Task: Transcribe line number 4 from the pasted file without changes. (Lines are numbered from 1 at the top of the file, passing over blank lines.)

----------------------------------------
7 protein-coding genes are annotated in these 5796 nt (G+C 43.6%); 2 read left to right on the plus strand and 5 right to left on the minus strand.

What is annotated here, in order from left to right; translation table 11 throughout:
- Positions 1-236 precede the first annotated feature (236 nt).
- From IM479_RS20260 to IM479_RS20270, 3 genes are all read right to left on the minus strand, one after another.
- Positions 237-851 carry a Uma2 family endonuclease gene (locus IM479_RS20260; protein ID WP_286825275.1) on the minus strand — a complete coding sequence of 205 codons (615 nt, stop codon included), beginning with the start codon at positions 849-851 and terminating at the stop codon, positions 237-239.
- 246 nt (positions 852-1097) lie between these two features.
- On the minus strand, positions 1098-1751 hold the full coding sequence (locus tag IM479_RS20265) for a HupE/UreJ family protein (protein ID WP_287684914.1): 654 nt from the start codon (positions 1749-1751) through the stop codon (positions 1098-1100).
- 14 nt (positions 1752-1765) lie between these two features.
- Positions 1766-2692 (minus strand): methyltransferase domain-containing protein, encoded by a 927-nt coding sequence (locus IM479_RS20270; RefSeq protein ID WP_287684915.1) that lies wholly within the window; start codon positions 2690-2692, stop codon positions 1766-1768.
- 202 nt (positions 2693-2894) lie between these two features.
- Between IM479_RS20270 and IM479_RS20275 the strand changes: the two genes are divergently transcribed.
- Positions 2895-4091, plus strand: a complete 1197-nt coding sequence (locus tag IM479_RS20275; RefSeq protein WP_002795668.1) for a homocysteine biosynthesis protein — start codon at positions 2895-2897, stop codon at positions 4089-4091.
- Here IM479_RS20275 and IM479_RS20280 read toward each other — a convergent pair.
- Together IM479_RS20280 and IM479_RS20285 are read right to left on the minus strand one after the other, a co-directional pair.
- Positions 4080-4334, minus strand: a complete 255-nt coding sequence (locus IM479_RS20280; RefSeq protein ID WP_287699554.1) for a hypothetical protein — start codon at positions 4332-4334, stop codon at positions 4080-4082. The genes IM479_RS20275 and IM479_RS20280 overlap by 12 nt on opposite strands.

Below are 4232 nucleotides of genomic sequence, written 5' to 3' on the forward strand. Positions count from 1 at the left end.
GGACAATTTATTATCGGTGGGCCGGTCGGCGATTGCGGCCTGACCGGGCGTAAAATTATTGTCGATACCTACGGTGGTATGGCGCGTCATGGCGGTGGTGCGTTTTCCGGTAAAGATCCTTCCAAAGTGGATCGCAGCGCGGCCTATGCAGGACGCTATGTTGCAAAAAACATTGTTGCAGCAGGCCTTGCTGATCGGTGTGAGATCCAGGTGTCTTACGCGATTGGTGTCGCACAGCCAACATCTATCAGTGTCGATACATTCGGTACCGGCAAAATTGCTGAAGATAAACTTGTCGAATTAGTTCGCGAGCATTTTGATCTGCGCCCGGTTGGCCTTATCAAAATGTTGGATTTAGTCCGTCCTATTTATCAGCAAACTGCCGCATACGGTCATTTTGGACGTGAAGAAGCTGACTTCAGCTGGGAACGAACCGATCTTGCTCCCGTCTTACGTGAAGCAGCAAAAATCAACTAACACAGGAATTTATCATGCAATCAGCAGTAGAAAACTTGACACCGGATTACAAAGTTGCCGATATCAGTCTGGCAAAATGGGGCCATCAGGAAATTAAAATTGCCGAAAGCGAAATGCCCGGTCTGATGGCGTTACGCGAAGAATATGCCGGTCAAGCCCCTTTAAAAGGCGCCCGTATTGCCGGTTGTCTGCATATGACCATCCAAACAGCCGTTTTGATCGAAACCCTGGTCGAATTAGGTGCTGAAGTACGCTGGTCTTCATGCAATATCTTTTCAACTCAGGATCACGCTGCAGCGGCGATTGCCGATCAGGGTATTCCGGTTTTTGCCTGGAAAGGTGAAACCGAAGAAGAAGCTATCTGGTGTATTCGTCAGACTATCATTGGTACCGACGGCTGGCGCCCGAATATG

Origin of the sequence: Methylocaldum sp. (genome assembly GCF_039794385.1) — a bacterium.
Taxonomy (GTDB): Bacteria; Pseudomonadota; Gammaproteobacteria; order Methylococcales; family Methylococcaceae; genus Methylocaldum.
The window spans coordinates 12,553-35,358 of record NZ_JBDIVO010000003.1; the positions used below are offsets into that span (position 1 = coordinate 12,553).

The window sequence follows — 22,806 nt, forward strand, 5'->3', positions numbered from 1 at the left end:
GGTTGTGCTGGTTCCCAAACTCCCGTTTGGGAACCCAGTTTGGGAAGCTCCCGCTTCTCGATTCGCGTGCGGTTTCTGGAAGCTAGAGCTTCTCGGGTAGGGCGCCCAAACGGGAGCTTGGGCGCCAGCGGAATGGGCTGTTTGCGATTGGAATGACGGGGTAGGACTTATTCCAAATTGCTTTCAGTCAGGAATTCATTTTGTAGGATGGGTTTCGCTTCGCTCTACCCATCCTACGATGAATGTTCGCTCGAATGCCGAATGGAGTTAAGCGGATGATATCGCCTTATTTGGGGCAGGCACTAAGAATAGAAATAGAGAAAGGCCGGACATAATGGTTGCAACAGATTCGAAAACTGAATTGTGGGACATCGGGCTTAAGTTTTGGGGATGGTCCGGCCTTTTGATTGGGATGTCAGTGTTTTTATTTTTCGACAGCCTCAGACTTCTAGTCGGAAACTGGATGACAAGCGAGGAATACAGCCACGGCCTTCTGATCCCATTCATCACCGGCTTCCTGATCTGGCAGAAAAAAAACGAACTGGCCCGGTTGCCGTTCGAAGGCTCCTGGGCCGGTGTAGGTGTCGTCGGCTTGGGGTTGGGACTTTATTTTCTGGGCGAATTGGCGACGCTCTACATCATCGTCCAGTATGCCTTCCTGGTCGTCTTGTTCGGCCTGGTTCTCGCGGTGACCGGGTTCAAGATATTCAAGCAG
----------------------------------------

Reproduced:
- From IM479_RS20260 to IM479_RS20270, 3 genes are all read right to left on the minus strand, one after another.